6 things Australian traders will be talking about this morning

ASSEN, NETHERLANDS – APRIL 26: Ivan Clementi of Italy on the BMW S1000 RR for HTM Racing picks his bike off the track after a fall during the World Superbikes Practice Session at TT Circuit Assen on April 26, 2013 in Assen, Netherlands. (Photo by Dean Mouhtaropoulos/Getty Images)

US stocks slipped a little overnight, while bonds sold off and the US dollar found some support.

This could be the start of a very important trend, or it could be a one-day wonder.

Anyway the impact on the local market is that the SPI 200 is down again off 13 points. That suggests a weak start to follow yesterday’s big 0.7% fall.

On forex markets the Aussie dollar is 90 points off the high around 0.7730 as sellers hammered it back again. The Kiwi and yen were sharply weaker as well.

Gold dipped but oil surged more than 4% as news of another huge stock draw hit the newswires.

Today we are watching Chinese inflation and Australian home loan data.

Here’s the scoreboard (7.29am):

  • Dow: 18479 -46 (-0.25%)
  • S&P 500: 2181 -5 (-0.22%)
  • SPI 200 Futures (September): 5,352 -13 (-0.2%)
  • AUDUSD: 0.7640 -0.0031 (-0.4%)

The top stories

1. RBA governor Glenn Stevens is doing a victory lap – here’s what he’s saying. The AFR has a number of stories from an interview with outgoing RBA governor Stevens this morning. He reflects that Sydney house prices are giving him “some discomfort”, and he notes the change in nature of the two-speed Australian economy which now sees NSW leading the pack and WA lagging.

He seemed to suggest a high hurdle for another rate cut as well noting:

Most of the domestic effects of cheap money comes through the household sector. Higher house prices than otherwise, more borrowing than otherwise, wealth effects, lower saving rate, etc.

The thing that I’ve tried to grapple with is – that’s where we get the effects, but do we actually want households to engage in a major levering-up from here?

It’s not that what they did before was disastrous – that clearly hasn’t been. But from here, how much more do you want?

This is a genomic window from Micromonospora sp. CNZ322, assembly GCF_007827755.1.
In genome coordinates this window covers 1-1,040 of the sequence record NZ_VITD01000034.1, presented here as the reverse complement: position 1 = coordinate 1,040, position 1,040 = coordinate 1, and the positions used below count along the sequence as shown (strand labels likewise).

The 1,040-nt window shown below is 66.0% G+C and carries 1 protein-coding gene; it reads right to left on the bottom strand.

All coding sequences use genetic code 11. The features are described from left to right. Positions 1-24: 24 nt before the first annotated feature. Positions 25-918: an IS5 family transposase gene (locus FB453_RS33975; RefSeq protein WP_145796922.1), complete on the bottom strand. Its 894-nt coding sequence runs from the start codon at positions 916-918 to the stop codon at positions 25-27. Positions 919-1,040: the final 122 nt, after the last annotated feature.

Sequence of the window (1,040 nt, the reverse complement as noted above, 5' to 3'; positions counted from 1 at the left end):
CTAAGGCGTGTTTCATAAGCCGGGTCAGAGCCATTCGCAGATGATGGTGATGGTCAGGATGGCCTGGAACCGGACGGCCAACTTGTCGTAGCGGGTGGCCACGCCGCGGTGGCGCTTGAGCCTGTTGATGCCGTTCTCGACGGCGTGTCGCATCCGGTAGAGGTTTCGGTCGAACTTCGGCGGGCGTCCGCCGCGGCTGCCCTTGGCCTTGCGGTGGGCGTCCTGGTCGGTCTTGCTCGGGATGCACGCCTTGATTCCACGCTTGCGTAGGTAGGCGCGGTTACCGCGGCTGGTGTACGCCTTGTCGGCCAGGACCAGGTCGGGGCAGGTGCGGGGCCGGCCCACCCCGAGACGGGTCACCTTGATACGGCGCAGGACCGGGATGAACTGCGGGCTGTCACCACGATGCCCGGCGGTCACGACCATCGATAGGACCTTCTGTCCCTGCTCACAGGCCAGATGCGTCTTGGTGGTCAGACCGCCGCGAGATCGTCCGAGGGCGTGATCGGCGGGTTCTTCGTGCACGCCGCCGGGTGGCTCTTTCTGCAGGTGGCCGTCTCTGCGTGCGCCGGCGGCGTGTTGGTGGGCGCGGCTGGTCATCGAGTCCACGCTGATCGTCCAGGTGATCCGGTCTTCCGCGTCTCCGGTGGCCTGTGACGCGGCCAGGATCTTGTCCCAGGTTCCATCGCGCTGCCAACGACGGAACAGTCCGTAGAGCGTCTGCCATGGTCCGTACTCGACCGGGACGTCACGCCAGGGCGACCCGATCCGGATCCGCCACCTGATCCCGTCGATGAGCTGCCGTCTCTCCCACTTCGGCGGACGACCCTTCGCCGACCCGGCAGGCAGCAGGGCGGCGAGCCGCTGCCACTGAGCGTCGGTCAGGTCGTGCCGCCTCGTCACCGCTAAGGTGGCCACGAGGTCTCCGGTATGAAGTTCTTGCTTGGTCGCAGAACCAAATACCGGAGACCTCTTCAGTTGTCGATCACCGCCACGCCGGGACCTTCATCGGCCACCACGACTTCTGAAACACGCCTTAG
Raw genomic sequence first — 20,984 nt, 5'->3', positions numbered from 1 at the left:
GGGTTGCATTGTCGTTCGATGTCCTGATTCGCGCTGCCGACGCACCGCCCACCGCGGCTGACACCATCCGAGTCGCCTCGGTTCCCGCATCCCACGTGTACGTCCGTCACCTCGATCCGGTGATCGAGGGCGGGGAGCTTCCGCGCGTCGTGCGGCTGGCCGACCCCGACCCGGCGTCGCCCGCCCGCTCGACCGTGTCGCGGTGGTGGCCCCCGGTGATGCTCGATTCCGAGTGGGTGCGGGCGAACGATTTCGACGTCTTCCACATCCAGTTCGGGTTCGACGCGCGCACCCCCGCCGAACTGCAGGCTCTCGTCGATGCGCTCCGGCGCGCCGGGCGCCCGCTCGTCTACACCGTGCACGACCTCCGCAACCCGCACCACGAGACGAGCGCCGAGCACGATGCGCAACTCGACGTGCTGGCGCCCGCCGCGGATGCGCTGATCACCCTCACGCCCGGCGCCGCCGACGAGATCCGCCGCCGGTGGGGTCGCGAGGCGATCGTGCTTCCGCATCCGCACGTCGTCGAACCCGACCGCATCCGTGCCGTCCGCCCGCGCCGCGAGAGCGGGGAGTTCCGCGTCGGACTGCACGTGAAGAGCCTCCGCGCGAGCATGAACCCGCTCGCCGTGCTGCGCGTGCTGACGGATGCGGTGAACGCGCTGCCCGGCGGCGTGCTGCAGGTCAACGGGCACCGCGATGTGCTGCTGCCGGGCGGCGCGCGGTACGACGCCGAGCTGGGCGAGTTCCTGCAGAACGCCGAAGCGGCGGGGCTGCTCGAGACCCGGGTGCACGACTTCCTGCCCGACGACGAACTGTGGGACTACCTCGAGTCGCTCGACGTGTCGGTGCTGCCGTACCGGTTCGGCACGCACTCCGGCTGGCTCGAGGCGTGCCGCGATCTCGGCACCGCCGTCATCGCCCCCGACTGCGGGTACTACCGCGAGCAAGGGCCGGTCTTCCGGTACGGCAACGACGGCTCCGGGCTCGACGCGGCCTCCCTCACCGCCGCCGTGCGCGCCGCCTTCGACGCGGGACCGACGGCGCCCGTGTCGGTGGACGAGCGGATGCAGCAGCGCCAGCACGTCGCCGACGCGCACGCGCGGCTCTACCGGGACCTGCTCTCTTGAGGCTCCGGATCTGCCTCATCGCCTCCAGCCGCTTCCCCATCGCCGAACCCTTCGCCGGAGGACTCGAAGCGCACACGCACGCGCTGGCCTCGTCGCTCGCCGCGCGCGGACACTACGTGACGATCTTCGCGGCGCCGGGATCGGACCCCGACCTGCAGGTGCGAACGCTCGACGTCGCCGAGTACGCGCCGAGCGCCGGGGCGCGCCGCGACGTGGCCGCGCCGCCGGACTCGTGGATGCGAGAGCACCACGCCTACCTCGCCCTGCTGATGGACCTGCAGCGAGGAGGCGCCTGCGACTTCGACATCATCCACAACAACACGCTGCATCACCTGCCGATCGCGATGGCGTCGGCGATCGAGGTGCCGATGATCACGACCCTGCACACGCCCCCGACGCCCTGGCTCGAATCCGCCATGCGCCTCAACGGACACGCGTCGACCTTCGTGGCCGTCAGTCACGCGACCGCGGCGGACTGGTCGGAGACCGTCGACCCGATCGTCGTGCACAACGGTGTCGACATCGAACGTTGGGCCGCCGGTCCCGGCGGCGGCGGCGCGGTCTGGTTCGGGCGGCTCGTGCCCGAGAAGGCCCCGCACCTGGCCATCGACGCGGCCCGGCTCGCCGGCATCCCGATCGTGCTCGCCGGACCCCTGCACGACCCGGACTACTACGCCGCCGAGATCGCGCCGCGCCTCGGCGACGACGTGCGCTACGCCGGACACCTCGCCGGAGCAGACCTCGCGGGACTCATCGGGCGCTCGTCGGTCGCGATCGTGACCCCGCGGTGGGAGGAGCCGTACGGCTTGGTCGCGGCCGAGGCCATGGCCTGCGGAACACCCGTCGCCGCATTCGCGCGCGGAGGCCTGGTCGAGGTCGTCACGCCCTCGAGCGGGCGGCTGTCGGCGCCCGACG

Either growth or inflation needs to crash it seems for another rate cut.

2. And here is a message for the Fed from governor Stevens. I know I’m out there on my own saying the Fed should hike interest rates this month. But data last night again suggests the economy is doing okay.

Consumer credit rose more than expected in July. And we got further signs from the US labour market last night that things are still tight. Jobless claims printed 259,000 lower than expected while data from DHI Group and University of Chicago economist Steven Davis looking at the JOLTS survey release yesterday showed the number of days to fill a job rose to 28.7 days in July. To put both those numbers in context, Dow Jones reported “even at the peak of the last expansion, employers only needed around 23 days to fill jobs”.

So when Stevens says of policy decisions “in the end, you can’t let the possibility that you will be misunderstood prevent you doing what has to be done … otherwise you would always be behind”, I wonder if the Fed is thinking the same thing about now.

3. Bonds, watch bonds. They were up sharply overnight and if the sell off continues markets could go into a funk. Bob Bryan reports that Treasurys got slammed after the ECB said it would not extend its bond-buying program last night. Not yet anyway. The the 10-year US Treasury yield was higher by 5 basis points at 1.60%, a little off the high, while the 2-year is back up at 0.77%. Rates in Japan yesterday, Germany overnight, and also in most of the other big markets were higher too.